The two-disc set The Ultimate Nusrat Fateh Ali Khan: The Earlier Years is an essential compendium to your collection of devotional Sufi qawalli songs. That, anyway, is what the product packaging says for this new release of rare songs from 1978 to 1984 by the Pakistani musician and man of a million monikers.
Unfortunately, this album is not for you, unless you enjoy unearthly soaring voices in foreign languages (Urdu) and the drumming of the tabla (and after Missy Elliot borrowed the sound for “Get Ur Freak On,” who doesn’t?).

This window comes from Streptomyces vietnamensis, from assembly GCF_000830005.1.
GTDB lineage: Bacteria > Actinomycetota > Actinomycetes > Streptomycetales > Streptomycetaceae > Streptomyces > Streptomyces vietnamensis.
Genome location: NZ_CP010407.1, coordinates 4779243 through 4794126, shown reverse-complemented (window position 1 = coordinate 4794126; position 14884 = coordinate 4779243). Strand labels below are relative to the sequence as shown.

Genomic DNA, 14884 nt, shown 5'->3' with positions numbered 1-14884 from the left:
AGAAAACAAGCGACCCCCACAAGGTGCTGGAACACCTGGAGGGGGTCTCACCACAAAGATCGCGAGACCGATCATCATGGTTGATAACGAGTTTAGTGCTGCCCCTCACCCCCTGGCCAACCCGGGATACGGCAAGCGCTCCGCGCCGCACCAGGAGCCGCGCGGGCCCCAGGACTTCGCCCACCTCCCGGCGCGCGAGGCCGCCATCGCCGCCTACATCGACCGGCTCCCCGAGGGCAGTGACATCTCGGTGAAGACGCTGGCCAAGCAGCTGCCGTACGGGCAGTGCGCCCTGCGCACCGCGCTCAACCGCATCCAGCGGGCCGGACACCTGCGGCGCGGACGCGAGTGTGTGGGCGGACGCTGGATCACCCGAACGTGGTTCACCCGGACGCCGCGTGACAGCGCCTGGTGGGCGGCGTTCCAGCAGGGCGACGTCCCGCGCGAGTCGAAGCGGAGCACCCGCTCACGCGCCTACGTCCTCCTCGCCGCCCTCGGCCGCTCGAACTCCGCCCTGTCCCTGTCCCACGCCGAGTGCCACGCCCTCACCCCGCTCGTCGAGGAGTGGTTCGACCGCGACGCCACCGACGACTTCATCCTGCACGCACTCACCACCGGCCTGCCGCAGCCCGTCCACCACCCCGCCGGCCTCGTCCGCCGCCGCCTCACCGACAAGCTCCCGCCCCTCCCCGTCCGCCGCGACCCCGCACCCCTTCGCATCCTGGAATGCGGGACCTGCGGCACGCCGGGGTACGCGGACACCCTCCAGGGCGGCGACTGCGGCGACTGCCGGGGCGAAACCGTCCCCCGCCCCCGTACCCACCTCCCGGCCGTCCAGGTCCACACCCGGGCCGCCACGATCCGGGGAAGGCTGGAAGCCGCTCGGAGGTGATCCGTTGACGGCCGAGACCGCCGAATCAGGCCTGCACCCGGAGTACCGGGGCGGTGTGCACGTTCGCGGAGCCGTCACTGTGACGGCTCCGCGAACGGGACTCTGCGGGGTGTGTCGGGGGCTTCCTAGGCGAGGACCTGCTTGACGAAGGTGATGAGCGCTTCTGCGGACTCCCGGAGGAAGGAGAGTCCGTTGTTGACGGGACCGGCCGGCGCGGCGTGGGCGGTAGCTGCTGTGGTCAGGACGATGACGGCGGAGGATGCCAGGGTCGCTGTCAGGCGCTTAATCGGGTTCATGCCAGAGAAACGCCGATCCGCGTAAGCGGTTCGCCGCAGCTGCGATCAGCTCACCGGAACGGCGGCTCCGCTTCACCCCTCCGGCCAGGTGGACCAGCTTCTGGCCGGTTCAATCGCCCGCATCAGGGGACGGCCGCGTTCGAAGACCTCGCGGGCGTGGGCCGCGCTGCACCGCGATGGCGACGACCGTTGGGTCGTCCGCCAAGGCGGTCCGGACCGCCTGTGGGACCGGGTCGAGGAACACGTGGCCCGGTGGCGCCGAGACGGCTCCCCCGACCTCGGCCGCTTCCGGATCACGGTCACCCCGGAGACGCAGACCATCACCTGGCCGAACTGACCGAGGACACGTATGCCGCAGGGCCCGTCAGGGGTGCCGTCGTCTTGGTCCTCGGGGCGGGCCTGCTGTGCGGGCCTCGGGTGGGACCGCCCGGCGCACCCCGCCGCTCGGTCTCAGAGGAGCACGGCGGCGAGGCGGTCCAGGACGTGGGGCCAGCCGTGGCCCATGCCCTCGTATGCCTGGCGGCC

For those open to something new, comfortable with the stylings of Hindi hip-hop and trance DJ’s, or the older musical traditions of call-and-response devotional chanting, the sound will not feel forbiddingly foreign: you may already be familiar with him. Before he died in 1997, Nusrat was a giant on the world music stage, featured on Peter Gabriel’s first Real World album and with Eddie Vedder on the soundtracks of Dead Man Walking and Natural Born Killers.
The intense yearning in the voice of Nusrat can elevate and inspire, and will do so if given the chance.
Archived article by Pete Norlander
Sun Senior Editor